Music for Holy Week – what does it mean?

On 11 April, at this year’s St John’s Smith Square Holy Week Festival,  Musica Secreta will be giving the London premiere of the recently discovered complete Lamentations of Jeremiah for Good Friday by Antoine Brumel.  This performance is preceded by one at St Paul’s Huddersfield on 9 March – and will be repeated on 1 July at Canongate Kirk in Edinburgh. We are really looking forward to seeing you at one of these concerts!

The tradition of music for Holy Week is centuries old, setting texts of almost unimaginable grief, through the story of Christ’s Passion and Crucifixion. But through its symbolism, the ancient ritual of Tenebrae (in Catholic worship, Matins and Lauds for Holy Thursday, Good Friday, and Holy Saturday) also tells a more universal story of hope literally being snuffed out. The natural events of Good Friday are metaphorically re-enacted: the eclipse by the extinguishing of candles are one by one, until there is no light in the church at all; the earthquake by a thundering noise, made by beating clappers or slamming books. Finally, when all vestige of hope is gone and all is silent, a single light re-emerges.

Most of the music we associate with Holy Week belongs to the liturgy for Tenebrae, particularly the lessons drawn from the Book of Lamentations (or the Lamentations of the prophet Jeremiah); the responsories, the chants that follow the lessons; and the Miserere, which was sung in complete darkness. In the Lamentations, Jeremiah grieves for destruction of Jerusalem, when the Babylonians flattened the city and took almost all the survivors into captivity. The early Church fathers who composed the liturgy used the story of Jerusalem as a metaphor for both Jesus’s suffering, and the hope that his sacrifice gave to Christian believers.

Before the beginning of the sixteenth century, the music of Tenebrae was austere, and often restricted to a single line of chant. But more intricate and impressive Holy Week polyphony got a boost when Cardinal Giovanni de’ Medici became Pope Leo X in 1513. He began to sponsor more elaborate ceremonies in the Sistine Chapel, creating a tradition that lasted for centuries, and challenging composers to produce works of searing emotional impact for the most important, and symbolically rich, week of the Christian year.

The extravagant, spectacle- and music-loving Leo was not necessarily everyone’s idea of perfect pontiff material: it seems hardly a coincidence that Martin Luther finally lost patience with the Church during Leo’s tenure. Moreover, in Leo’s previous position as Pope Julius II’s legate with the Papal troops during the Italian Wars, he had taken part in two of the most notorious and bloody events of 1512: the Sack of Ravenna and Sack of Prato, in which it was said over 5000 people died.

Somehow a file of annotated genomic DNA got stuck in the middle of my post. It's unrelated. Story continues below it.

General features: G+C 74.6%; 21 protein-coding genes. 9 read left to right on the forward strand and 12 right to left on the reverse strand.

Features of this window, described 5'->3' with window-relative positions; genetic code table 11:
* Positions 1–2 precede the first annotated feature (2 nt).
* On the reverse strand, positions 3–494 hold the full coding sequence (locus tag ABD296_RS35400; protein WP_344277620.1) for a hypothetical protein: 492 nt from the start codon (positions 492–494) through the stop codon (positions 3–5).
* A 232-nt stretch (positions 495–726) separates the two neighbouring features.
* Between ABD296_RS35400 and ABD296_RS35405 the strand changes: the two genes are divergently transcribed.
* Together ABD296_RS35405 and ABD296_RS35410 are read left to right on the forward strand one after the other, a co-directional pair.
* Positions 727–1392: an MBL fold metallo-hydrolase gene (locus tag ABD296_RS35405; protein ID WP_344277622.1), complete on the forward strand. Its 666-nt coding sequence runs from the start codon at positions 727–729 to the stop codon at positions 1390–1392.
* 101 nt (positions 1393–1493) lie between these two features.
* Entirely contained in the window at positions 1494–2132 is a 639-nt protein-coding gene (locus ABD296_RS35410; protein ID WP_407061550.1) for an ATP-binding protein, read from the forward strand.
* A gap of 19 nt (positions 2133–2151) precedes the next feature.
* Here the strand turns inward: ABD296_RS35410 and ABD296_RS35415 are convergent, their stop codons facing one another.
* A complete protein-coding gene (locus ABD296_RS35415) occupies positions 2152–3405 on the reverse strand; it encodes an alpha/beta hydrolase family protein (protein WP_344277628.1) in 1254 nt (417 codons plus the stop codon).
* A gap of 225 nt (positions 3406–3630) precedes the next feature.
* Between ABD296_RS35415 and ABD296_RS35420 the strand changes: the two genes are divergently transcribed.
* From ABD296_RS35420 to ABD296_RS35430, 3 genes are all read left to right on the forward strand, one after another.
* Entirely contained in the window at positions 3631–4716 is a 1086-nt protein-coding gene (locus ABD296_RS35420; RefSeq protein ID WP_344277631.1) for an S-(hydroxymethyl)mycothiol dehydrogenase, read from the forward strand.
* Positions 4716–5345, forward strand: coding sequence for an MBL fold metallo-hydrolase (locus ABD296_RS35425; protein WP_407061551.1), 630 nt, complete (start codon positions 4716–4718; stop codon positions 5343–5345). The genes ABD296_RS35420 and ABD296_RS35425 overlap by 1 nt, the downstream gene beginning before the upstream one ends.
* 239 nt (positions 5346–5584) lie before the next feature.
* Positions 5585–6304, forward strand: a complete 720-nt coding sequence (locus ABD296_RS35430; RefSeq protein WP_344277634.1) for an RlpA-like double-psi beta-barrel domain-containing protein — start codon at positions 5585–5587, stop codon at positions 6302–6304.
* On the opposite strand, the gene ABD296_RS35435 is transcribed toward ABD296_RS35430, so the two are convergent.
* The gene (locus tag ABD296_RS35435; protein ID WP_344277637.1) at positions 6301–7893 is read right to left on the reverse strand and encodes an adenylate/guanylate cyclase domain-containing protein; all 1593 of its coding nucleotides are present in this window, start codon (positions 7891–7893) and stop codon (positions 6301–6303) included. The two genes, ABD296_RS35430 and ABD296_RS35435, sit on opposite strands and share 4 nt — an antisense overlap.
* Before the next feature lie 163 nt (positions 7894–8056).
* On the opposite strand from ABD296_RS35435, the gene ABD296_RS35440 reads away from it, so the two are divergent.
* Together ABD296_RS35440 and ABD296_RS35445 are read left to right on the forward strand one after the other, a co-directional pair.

Perhaps Leo’s fascination with Tenebrae was born of guilt. The Italian Wars were brutal, often involving the razing of cities and the eradication of entire populations, either by murdering citizens on the spot or taking them prisoner and selling them into slavery. A scorched-earth policy would also ensure that re-settling and rebuilding would be as difficult as possible. It is not hard to see why, in those years of desolation, Jeremiah’s lament was so resonant for Europe’s faithful.

Tenebrae offered Renaissance worshippers perspectives that they understood first-hand: the frank and horrific account of disaster (whether the result of divine retribution or human cruelty); the sorrow of and for captives in dire need and distress; anger at false prophets and weak or wicked leadership; personal defeat, confusion, resignation, grief; and finally a plea to the people to return to righteousness. Holy Week was an opportunity for people to reflect on just how awful life could be, but also on how out of the darkness came the light of redemption.

Tenebrae’s sombre themes are told over and over in the history of human experience. I don’t think it’s a huge stretch to consider how the music of Tenebrae can speak to the anxieties of the modern world: climate emergency, the refugee crisis, fake news, inequality, extremism, the horrors of conflict, the terror of tyranny – take your pick of what we feel ails us now. The point of the music, in all its heartwringing beauty, is, I’m sure, to promote reflection, catharsis, and eventually comfort, as there is always a sense of hope that manages to break the surface of despair. For audiences and musicians alike, the music of Holy Week, even as it plumbs the depths of human suffering, can also be profoundly healing.

 

 

Music for Holy Week – what does it mean?
FacebooktwittermailFacebooktwittermail